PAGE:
How do I know if I should submit a research protocol to the IRB?
If your research project (including observation, interviews and surveys) involves human participants, you must submit an IRB Review request form.
When should I submit my review request to the IRB?
You may submit your request at any time, but you must receive IRB approval before you begin recruiting participants or collecting data. For a full board review, please submit your request 2 weeks prior to the next scheduled IRB meeting date.
What do I submit?
You should submit an IRB request that includes the appropriate request form, an informed consent form or survey cover letter, training certifications for all researchers involved, and any tests, surveys, or interview questions you will be using in your study.
There are several types of IRB review and specific request forms for each type of review. Details regarding the types of review and the required request forms can be found here.
What is informed consent?
Both written consent and verbal consent for participation in research must involve an informed consent process. Informed consent involves an education and information exchange that takes place between the researcher and the potential subject.
Sometimes the information to be imparted to potential subjects is complex or possibly distressful and may require some time for it to be absorbed and appreciated. In these circumstances, the researcher should present the information and discuss the issues with potential subjects on more than one occasion, or allow a period of time to elapse between imparting the information and requesting a signature on the consent form. During this waiting period, potential subjects should be encouraged to discuss their possible participation with family members, close friends, or trusted advisors. With IRB approval, other approaches to communicating complex information can be used, including the use of audio-visual materials and brochures.
Informed consent is not merely a document to be signed or handed to the research subject. It is an ongoing process meant to keep your subject informed of the risks and expectations of your research.
To whom do I submit my request?
IIRB review requests must be submitted via IRBNet.org. The IRB Administrator has created detailed instructions for both registering with IRBNet and submitting a study for review. These instructions can be found by clicking the links above.
What happens after I submit my IRB Review Request?
Once your study has been submitted by you via IRBNet it routes automatically to the IRB Administrator (Kimberly Marshall). At that point, it will be given an internal routing number and reviewed for completeness. If there are documents missing you will be informed via email and your study will be unlocked so that you may revise and upload the necessary documents. Once it is deemed complete, it will be reviewed for compliance with Federal regulations and a determination made. You will receive an email with either suggestions for further revision, or a determination (exempt, approved, not approved, etc.) Once a determination is reached, a letter will be created and filed within your study on IRBNet. You will have access to the letter within 1 day of receiving the email at which time you can log in and print a copy for your records.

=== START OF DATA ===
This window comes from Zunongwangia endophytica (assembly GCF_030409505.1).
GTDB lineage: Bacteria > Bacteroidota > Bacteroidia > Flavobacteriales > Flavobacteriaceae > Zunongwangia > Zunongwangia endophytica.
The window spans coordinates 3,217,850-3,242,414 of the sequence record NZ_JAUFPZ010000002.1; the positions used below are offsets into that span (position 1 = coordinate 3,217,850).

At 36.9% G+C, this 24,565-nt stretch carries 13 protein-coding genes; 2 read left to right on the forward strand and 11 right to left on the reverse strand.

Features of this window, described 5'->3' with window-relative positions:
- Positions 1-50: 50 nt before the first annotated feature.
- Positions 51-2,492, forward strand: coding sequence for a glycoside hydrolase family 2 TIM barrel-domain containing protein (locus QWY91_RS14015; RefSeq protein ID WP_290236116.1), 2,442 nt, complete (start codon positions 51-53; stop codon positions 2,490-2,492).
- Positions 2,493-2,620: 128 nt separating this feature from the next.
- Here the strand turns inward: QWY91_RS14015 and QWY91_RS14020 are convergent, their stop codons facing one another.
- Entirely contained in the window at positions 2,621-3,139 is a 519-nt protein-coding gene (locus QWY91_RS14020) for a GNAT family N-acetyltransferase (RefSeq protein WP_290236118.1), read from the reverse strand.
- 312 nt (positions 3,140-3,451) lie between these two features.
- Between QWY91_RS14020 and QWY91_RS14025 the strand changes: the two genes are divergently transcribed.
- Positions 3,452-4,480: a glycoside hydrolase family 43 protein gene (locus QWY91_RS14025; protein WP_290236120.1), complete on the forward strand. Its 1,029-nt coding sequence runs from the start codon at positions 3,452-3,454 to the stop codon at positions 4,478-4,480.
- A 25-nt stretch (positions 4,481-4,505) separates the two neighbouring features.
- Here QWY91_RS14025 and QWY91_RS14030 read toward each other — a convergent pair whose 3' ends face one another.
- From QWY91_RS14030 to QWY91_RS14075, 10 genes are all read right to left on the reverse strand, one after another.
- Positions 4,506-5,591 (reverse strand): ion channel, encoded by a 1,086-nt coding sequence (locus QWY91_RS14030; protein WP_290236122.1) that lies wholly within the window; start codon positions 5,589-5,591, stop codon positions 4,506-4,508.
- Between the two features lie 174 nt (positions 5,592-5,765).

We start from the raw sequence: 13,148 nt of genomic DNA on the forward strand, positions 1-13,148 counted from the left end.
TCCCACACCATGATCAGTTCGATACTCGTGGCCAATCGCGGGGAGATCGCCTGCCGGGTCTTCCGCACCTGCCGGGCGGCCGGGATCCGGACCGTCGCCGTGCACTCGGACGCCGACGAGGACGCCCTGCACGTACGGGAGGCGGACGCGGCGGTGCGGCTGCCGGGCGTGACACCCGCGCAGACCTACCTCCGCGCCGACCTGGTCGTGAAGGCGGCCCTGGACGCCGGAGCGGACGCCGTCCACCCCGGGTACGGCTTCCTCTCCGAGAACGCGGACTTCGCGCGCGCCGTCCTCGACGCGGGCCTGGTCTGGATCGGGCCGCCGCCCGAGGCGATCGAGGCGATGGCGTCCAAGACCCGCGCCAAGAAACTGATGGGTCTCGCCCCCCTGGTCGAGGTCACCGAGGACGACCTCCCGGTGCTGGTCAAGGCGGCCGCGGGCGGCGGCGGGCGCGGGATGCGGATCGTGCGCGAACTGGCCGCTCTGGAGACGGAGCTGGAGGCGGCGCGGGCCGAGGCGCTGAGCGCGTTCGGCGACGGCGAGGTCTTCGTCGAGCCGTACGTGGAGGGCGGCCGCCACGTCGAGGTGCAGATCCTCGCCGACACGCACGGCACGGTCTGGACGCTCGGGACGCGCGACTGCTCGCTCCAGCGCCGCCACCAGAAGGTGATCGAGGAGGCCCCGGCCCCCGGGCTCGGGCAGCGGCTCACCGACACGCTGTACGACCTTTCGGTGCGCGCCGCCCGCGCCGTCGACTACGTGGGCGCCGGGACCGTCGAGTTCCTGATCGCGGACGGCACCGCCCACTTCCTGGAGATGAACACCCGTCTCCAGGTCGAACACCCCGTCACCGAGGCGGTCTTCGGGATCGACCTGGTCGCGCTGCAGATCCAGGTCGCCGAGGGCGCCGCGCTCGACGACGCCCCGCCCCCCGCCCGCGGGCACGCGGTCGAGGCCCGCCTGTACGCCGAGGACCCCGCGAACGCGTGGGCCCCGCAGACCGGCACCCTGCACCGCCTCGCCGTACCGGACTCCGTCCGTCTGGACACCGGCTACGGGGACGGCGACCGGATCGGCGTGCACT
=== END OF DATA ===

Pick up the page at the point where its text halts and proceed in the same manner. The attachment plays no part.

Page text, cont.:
The type of IRB review dictates the length of time necessary for a decision. If your study is eligible for an 'Exemption From Full Board Review' submission, you will receive a decision within five business days from the 'official receipt date.' An 'Expedited Review' submission decision is made within 3 weeks after submission, and a 'Full Board Review' submission decision is made within one month after submission.
How will I be notified of the status of my request?
You will receive an email from the IRB Administrator either asking for revisions, or explaining the determination (exempt, approved, not approved, etc.). Once a determination is reached, a letter will be created and filed within your study on IRBNet. You will have access to the letter within 1 day of receiving the email at which time you can log in and print a copy for your records.
What is the best way to prepare my IRB Review request?
You should work closely with your faculty advisor (if you are a student) well in advance of beginning the actual research. It will be important for all researchers to apply what you learned in the CITI online training course when you complete your IRB proposal.